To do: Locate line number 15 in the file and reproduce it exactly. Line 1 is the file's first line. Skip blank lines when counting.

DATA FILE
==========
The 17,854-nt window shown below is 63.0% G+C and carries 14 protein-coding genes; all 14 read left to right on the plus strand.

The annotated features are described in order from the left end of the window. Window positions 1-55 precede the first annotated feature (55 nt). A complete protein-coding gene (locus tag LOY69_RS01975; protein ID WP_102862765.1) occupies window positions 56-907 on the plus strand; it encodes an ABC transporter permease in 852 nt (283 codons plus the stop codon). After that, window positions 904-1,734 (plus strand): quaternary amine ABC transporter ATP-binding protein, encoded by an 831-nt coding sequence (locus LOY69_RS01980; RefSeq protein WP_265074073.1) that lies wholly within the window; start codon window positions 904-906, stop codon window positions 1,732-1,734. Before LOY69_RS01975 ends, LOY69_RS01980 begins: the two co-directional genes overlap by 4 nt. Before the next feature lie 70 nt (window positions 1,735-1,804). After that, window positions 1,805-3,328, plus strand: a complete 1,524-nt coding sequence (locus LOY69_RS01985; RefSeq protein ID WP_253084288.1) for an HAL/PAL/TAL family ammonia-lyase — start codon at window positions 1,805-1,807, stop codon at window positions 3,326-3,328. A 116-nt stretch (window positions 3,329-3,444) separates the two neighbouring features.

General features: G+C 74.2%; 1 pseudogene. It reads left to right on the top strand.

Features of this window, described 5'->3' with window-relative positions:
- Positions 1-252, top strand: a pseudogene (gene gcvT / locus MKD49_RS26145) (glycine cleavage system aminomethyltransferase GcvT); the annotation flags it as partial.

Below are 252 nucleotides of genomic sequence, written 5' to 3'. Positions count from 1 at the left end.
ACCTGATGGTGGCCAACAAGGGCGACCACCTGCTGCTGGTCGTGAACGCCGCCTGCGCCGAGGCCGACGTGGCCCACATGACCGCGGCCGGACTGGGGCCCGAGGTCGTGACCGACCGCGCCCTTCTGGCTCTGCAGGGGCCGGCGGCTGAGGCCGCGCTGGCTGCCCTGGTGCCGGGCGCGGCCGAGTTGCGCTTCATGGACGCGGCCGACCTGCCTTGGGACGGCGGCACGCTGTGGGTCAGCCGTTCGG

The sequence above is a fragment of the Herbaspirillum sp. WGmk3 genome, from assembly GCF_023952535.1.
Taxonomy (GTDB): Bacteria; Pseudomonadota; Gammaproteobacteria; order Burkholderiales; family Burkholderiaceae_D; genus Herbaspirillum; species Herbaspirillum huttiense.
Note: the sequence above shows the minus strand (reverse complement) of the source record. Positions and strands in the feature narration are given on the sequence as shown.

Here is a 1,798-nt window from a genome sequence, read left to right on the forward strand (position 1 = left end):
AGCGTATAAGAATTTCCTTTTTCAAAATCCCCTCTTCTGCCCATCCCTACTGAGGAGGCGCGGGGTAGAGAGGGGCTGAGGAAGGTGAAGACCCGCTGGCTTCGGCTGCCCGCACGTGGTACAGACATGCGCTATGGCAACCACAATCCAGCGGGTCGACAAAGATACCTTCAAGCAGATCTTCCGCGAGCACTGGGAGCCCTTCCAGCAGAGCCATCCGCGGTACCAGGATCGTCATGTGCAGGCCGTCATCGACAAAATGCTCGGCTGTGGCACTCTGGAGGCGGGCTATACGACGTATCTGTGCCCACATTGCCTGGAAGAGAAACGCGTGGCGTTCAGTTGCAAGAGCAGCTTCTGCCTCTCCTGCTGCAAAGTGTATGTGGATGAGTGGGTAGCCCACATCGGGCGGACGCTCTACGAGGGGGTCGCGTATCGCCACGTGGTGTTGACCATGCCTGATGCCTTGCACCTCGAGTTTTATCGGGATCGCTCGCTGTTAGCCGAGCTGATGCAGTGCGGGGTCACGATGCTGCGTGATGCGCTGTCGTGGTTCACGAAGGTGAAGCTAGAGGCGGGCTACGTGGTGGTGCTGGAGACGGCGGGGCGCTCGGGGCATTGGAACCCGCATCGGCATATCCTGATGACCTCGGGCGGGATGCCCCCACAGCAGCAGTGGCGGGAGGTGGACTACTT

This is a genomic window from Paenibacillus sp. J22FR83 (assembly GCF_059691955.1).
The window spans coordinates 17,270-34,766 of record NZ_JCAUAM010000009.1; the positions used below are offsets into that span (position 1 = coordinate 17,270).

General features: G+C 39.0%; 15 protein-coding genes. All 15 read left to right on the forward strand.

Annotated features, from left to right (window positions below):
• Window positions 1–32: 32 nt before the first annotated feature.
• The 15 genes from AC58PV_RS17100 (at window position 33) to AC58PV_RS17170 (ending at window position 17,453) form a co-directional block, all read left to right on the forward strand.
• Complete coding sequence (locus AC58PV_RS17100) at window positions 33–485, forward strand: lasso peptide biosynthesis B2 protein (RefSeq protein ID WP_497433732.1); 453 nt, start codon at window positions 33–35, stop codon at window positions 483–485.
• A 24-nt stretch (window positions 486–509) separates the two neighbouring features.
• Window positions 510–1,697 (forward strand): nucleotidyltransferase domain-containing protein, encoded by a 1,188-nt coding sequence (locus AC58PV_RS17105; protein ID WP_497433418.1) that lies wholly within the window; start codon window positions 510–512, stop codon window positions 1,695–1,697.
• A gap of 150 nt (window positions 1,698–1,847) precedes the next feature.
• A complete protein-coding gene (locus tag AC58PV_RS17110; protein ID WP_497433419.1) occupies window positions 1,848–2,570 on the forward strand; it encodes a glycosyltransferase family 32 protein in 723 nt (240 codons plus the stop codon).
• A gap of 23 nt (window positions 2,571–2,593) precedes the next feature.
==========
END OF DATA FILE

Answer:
General features: G+C 39.0%; 15 protein-coding genes. All 15 read left to right on the forward strand.